After meeting Karen I knew very quickly that I wanted to spend eternity with her. I am not a believe in “soulmates” but we definitely had a connection from the beginning. I believe that comes from having similar desires and faith in the Lord Jesus Christ. She has been my best friend since the day I met her. I know that I have been incredibly blessed to have her in my life but I also know that this did not just happen nor would it continue without effort on both of our parts.
Both of us came from homes where our parents had endured struggles that challenged them temporally and spiritually. We also were fortunate enough to see our parents work through their challenges together and come out stronger because of them.
I have loved our textbook this year. However, the chapter in the textbook, Successful Marriages and Families: Proclamation Principles and Research Perspectives, that pertains to facts to consider about marriage left me wanting. It does a great job of delivering the facts regarding the struggles with marriage but it does not cover marriage and the work necessary for marriage to be successful the way I see things. The closing paragraph of the chapter is good. It reads:
Both the soft stories and the hard evidence attest to the fact that good marriages are undeniably worth the work, sacrifice, and dedication they require. The benefits of marriage are unique; the disadvantages of alternative family forms are real, profound, and all too common. The benefits begin at the marriage ceremony; extend into the lives of husbands, wives, and their children across time; then stretch out to bolster neighborhoods, communities, and the world at large.
I would like to focus on the portion of the quote that says “marriages are undeniably worth the work, sacrifice, and dedication they require.” I found a great article in the October 1993 issue of the Ensign magazine. It discusses what is necessary for us to endure to the end. I would suggest that these same principles can be applied to enduring to the end in our marriages.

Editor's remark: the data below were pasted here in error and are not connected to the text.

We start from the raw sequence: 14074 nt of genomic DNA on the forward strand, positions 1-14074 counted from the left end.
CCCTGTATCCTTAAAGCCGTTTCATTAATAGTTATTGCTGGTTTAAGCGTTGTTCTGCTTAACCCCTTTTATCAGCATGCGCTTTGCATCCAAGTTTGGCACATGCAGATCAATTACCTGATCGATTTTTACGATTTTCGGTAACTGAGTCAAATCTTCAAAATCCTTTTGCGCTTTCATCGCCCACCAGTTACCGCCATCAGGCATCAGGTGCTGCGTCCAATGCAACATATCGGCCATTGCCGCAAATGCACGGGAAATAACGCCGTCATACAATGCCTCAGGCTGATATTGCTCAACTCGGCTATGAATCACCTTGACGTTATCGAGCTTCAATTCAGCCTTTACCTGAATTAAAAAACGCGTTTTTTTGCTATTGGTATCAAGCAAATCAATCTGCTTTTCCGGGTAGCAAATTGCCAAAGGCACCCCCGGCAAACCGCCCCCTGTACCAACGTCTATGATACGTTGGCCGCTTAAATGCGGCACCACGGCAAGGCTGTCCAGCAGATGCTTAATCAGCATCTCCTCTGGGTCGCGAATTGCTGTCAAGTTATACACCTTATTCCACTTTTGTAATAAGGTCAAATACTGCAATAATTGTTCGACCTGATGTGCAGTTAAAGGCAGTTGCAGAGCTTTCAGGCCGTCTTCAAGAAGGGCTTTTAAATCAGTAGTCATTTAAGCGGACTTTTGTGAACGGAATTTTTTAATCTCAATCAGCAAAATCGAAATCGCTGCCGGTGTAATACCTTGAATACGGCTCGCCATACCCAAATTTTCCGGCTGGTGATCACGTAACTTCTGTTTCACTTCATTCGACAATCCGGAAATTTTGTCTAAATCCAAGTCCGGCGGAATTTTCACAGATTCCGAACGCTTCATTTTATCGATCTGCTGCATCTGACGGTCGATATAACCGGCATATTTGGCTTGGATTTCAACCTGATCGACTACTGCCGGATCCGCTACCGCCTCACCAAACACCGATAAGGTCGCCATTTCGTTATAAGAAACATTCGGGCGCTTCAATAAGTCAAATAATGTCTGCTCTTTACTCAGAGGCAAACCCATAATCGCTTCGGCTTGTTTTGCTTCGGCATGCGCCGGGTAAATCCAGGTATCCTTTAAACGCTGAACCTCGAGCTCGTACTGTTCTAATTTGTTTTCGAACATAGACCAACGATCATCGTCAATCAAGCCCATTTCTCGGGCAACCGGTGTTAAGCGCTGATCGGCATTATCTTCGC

Besides keeping the commandments, other component parts of remaining faithful to our covenants include:
Looking unto Christ (see 3 Ne. 15:9)
Taking upon us the name of Christ (see 3 Ne. 27:6)
Offering our whole souls to Christ and continuing in fasting and prayer (see Omni 1:26)
Following the example of Christ (see 2 Ne. 31:16)
Worshipping the Father in the name of Christ (see D&C 20:29)
Seeking to bring forth Zion (see 1 Ne. 13:37)
Notice that the common focus of all of these exhortations is loyalty to Christ. Consequently, enduring to the end is more than just “being active” in the Church. Enduring to the end requires a personal awareness of obligations made to the Savior and a personal determination to keep those covenants faithfully. While the term “being active” describes visible behavior, “enduring faithful to the end” describes an inner commitment to the gospel and to the church of Jesus Christ.
I would add that this also describes an inner commitment to our spouse and the covenant we made at marriage.
Having a successful marriage does take work but the rewards far outweigh the efforts. A happy successful marriage is very possible when we remember to put the Lord and our spouse first. There is no room in this relationship for selfish desires.
I have loved this project and I hope that my family will enjoy reading some of my thoughts on this most important topic. I love you all!